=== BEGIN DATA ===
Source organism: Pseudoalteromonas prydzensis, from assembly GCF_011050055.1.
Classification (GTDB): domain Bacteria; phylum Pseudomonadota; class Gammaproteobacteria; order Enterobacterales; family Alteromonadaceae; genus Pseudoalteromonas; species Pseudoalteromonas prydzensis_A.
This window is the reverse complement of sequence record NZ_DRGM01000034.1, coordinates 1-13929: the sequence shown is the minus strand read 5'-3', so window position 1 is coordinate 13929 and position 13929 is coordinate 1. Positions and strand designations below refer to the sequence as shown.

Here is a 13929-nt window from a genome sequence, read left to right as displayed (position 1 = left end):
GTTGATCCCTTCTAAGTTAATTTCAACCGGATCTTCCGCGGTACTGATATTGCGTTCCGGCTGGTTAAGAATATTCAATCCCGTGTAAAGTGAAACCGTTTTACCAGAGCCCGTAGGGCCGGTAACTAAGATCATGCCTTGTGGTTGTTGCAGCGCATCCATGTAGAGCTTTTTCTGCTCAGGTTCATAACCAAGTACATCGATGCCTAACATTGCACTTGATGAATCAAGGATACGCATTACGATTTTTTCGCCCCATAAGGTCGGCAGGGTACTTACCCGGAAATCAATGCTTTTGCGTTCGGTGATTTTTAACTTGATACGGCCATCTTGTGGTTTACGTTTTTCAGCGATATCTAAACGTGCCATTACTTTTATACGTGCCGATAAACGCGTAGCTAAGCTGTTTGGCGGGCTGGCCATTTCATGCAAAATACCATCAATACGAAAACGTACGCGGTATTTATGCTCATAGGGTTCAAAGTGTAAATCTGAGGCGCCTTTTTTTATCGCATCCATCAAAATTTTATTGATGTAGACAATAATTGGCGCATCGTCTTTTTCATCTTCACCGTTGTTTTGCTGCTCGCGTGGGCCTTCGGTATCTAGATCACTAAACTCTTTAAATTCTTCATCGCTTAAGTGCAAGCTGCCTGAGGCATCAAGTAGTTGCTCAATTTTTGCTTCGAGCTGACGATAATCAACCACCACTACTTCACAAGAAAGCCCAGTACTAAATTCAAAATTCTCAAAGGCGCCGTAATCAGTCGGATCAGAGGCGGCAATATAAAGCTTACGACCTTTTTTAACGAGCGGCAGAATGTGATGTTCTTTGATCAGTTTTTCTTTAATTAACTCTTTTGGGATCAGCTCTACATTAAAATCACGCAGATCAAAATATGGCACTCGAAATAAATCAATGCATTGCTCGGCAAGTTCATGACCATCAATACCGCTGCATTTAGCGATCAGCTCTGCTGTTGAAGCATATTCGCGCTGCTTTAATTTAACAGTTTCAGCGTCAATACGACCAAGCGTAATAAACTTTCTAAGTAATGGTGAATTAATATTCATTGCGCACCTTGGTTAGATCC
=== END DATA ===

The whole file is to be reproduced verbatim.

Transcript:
Source organism: Pseudoalteromonas prydzensis, from assembly GCF_011050055.1.
Classification (GTDB): domain Bacteria; phylum Pseudomonadota; class Gammaproteobacteria; order Enterobacterales; family Alteromonadaceae; genus Pseudoalteromonas; species Pseudoalteromonas prydzensis_A.
This window is the reverse complement of sequence record NZ_DRGM01000034.1, coordinates 1-13929: the sequence shown is the minus strand read 5'-3', so window position 1 is coordinate 13929 and position 13929 is coordinate 1. Positions and strand designations below refer to the sequence as shown.

Here is a 13929-nt window from a genome sequence, read left to right as displayed (position 1 = left end):
GTTGATCCCTTCTAAGTTAATTTCAACCGGATCTTCCGCGGTACTGATATTGCGTTCCGGCTGGTTAAGAATATTCAATCCCGTGTAAAGTGAAACCGTTTTACCAGAGCCCGTAGGGCCGGTAACTAAGATCATGCCTTGTGGTTGTTGCAGCGCATCCATGTAGAGCTTTTTCTGCTCAGGTTCATAACCAAGTACATCGATGCCTAACATTGCACTTGATGAATCAAGGATACGCATTACGATTTTTTCGCCCCATAAGGTCGGCAGGGTACTTACCCGGAAATCAATGCTTTTGCGTTCGGTGATTTTTAACTTGATACGGCCATCTTGTGGTTTACGTTTTTCAGCGATATCTAAACGTGCCATTACTTTTATACGTGCCGATAAACGCGTAGCTAAGCTGTTTGGCGGGCTGGCCATTTCATGCAAAATACCATCAATACGAAAACGTACGCGGTATTTATGCTCATAGGGTTCAAAGTGTAAATCTGAGGCGCCTTTTTTTATCGCATCCATCAAAATTTTATTGATGTAGACAATAATTGGCGCATCGTCTTTTTCATCTTCACCGTTGTTTTGCTGCTCGCGTGGGCCTTCGGTATCTAGATCACTAAACTCTTTAAATTCTTCATCGCTTAAGTGCAAGCTGCCTGAGGCATCAAGTAGTTGCTCAATTTTTGCTTCGAGCTGACGATAATCAACCACCACTACTTCACAAGAAAGCCCAGTACTAAATTCAAAATTCTCAAAGGCGCCGTAATCAGTCGGATCAGAGGCGGCAATATAAAGCTTACGACCTTTTTTAACGAGCGGCAGAATGTGATGTTCTTTGATCAGTTTTTCTTTAATTAACTCTTTTGGGATCAGCTCTACATTAAAATCACGCAGATCAAAATATGGCACTCGAAATAAATCAATGCATTGCTCGGCAAGTTCATGACCATCAATACCGCTGCATTTAGCGATCAGCTCTGCTGTTGAAGCATATTCGCGCTGCTTTAATTTAACAGTTTCAGCGTCAATACGACCAAGCGTAATAAACTTTCTAAGTAATGGTGAATTAATATTCATTGCGCACCTTGGTTAGATCC